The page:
Apr 19, 2023, 2:42pm EDT
mediaEast Asia

China’s censorship of deadly hospital fire angers one of CCP’s fiercest supporters

Beijing hospital fire
REUTERS/Tingshu Wang

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The News

One of China’s most prominent and ultranationalistic commentators is criticizing state media for censoring and delaying their coverage of a Beijing hospital fire that killed at least 29 people on Tuesday.

Hu Xijin, the former editor-in-chief of state tabloid The Global Times and one of the original ”wolf warrior" figures on Chinese social media, first noted on Weibo that there were no photos or videos about the fire, adding, “I don’t think it should be like this,” before deleting his original comment, Voice of America reports.

But he later returned to Weibo with a lengthy post about the media’s responsibility in covering such disasters.

Hu Xijin on Fire

“The most important thing to do is to inform the public of the incident as soon as possible,” Hu wrote. “Of course, those responsible for the accident would like to delay and suppress the reporting, but the government and the media have no reason to satisfy their wish.”

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Know More

Hu conceded that reporting on fires like this might temporarily anger the public about issues like safety codes, but that people need quick updates in the “fast-paced operation of modern society.”


Hu also said that journalists are responsible for digging up facts and that the country’s “habit” of relying on the government to provide updates delays the reporting process.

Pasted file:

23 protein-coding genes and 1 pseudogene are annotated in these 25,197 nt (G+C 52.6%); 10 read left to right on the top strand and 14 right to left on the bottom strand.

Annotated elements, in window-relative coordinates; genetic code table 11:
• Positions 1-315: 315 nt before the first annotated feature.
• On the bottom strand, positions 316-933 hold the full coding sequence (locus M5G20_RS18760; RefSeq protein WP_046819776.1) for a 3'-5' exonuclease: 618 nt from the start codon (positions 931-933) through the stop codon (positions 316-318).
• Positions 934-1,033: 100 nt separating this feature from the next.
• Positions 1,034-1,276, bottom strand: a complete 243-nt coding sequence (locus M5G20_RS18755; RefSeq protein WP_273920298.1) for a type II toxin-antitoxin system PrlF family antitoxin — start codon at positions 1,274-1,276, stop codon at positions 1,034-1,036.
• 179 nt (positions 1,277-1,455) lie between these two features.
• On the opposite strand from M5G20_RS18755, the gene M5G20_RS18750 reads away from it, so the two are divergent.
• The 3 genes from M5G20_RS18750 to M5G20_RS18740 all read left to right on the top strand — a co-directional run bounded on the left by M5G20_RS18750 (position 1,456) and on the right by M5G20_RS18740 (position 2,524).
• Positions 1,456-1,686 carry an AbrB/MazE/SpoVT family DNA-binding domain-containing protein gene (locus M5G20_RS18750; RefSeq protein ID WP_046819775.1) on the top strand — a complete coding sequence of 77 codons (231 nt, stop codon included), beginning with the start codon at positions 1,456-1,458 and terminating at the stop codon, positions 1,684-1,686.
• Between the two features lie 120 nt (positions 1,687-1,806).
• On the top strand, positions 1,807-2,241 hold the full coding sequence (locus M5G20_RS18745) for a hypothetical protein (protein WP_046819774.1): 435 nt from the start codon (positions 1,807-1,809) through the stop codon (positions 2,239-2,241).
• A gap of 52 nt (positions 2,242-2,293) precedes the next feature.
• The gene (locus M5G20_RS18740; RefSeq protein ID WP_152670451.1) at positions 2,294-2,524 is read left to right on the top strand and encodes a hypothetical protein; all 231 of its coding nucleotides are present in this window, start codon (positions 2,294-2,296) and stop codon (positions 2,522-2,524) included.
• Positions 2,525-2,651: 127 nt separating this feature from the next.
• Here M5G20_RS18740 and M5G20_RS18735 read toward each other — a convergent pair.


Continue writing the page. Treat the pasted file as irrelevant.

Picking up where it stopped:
However, he said people have noticed that the government has become better at preventing disasters in recent years, so the public outcry against the censorship of the fire would be limited.

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The View From Weibo

Chinese social media was where news first broke out about the hospital fire, but censors quickly took down videos and hashtags like #北京火火# (#BeijingFire). It was not until about eight hours after the fire broke that state media finally reported on the disaster.

Weibo users expressed their frustration with censorship.

“21 people died but they couldn’t even get that on the hot search,” wrote one user, referring to Weibo’s trending topic list.

Weibo comment on fire

“21 dead in U.S. Beijing fire (test),” wrote another user, appearing to mock the possibility of censors deleting his post if he referenced the United States.

“I am not a journalism major, but I still remember that one of the principles of news is not timeliness?” posted another person, referring to news outlets delaying their coverage of the fire.

Weibo fire reaction
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Step Back

The fire broke out at the Beijing Changfeng Hospital around 1 p.m. local time on Tuesday, with officials later saying it was caused by flammable paint ignited by sparks during renovations inside the building.

Authorities said that of the 29 people killed, 26 were patients, two were nurses, and one was a patient's family member. At least 71 people were injured.

Twelve people, including the hospital's president and director of the construction company, were held responsible for the disaster and have been detained, officials said.

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  • James Griffiths of the Atlantic uncovered how Weibo users deconstructed the government’s narrative about a 2011 train crash that killed 40 people, which was what prompted Chinese censors to adopt new strategies to prevent social commentary for future disasters.